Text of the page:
US scientists experimenting on mice have discovered that a high-fat diet as well as genetics can determine whether localised prostate cancer spreads to other parts of the body. Dr Sophie Lutter takes an in-depth look at the science and what it could mean for men with the disease.

26 Jan 2018

There’s already been plenty of research suggesting that obesity is linked to advanced prostate cancer, but very little evidence to suggest exactly what the link between fats and prostate cancer spread could be. But in new research published this week, scientists in Boston think they may have found such a connection in the makeup of our genes.

Humans have two copies of all their genes, and sometimes one copy can get deleted or damaged. In the new study, the researchers were investigating two genes, PTEN and PML, whose job it is to prevent tumors from spreading. They experimented with deleting both of them together in mice (who also have these genes) to find out more about what triggers prostate cancer to spread.

They knew that 70 per cent of men with localised prostate cancer had lost one copy of the PTEN gene, and losing both copies of the gene is closely linked with the spread of tumours to other parts of the body. But they also knew that deleting PTEN in mice with localised prostate cancer did not have the same effect, and the cancer stayed in the prostate.

The effects of removing PML and PTEN genes in mice

So in their first experiment, the researchers looked at what happened if they deleted PML as well as PTEN from mice with localised prostate cancer. Their theory was based on studies of human cancers that found both copies of PML present in most localised prostate cancers, but neither in a third of aggressive cancers and both PTEN and PML missing in a fifth of advanced cancers.

Sure enough, they found removing PML from the PTEN-free mice was enough to spur the cancer on to leave the prostate and spread to other parts of the body. However, they were extremely surprised – and interested – to find the mice massively increased the amount of fat they produced.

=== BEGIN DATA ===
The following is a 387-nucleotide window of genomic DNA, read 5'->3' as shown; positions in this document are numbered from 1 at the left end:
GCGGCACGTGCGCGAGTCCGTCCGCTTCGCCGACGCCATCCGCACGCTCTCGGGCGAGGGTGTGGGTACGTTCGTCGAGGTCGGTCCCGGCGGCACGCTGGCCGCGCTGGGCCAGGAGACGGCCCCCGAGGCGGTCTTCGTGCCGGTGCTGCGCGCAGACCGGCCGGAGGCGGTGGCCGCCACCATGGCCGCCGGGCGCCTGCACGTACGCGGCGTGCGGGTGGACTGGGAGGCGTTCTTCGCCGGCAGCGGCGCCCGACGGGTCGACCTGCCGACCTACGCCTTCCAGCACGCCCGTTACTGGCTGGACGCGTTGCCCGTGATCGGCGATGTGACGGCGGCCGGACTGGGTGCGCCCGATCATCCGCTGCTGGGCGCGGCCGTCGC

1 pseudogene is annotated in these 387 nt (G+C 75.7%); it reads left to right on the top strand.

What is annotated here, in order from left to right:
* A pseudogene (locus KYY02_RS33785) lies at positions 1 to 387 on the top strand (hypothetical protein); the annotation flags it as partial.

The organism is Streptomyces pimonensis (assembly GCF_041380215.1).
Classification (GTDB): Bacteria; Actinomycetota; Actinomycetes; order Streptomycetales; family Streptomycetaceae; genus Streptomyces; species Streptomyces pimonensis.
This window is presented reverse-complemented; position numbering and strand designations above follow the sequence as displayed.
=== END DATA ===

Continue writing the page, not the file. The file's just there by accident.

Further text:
This led the researchers to ask whether this increase in fat production could be what was really driving the prostate cancer to spread. And if so, by blocking it, could the tumours shrink?

Luckily, there is already a fat-blocking drug called (appropriately) fatostatin, which is currently in clinical trials for obesity. So the researchers gave this drug to the mice missing both PTEN and PML genes and found that this did indeed inhibit both tumour growth and spread.

Now the scientists turned their attention to diet and whether a high-fat Western diet had the same effect on the prostate cancer spreading as deleting PML. So they switched the PTEN-free mice's usual low-fat, vegan diet for one high in fat that would increase their fat production. The result? The cancer did spread beyond the now obese mice's prostates.

What does this mean for men, rather than mice?

We can’t say yet how applicable this research will be to humans, although the researchers did find enriched fat production machinery in advanced human prostate cancers. But this is the first time there's been a proven biological link between fat production and cancer metastasis, and shows how both genes and diet can play a part in driving and controlling the disease.

"The models of prostate cancer being explored by this study are helping us to develop a picture of how genetics and obesity work together to affect a man’s risk of developing aggressive forms of the disease," says our director of research, Dr Iain Frame.

"In the long term, this knowledge may help us make more effective predictions about which men’s prostate cancers are likely to spread, and potentially also help develop new treatments to prevent this from happening in the first place."

For now, our advice remains the same whether you’re a man with prostate cancer or not: a healthy lifestyle and a balanced diet are only ever going to be good for you.

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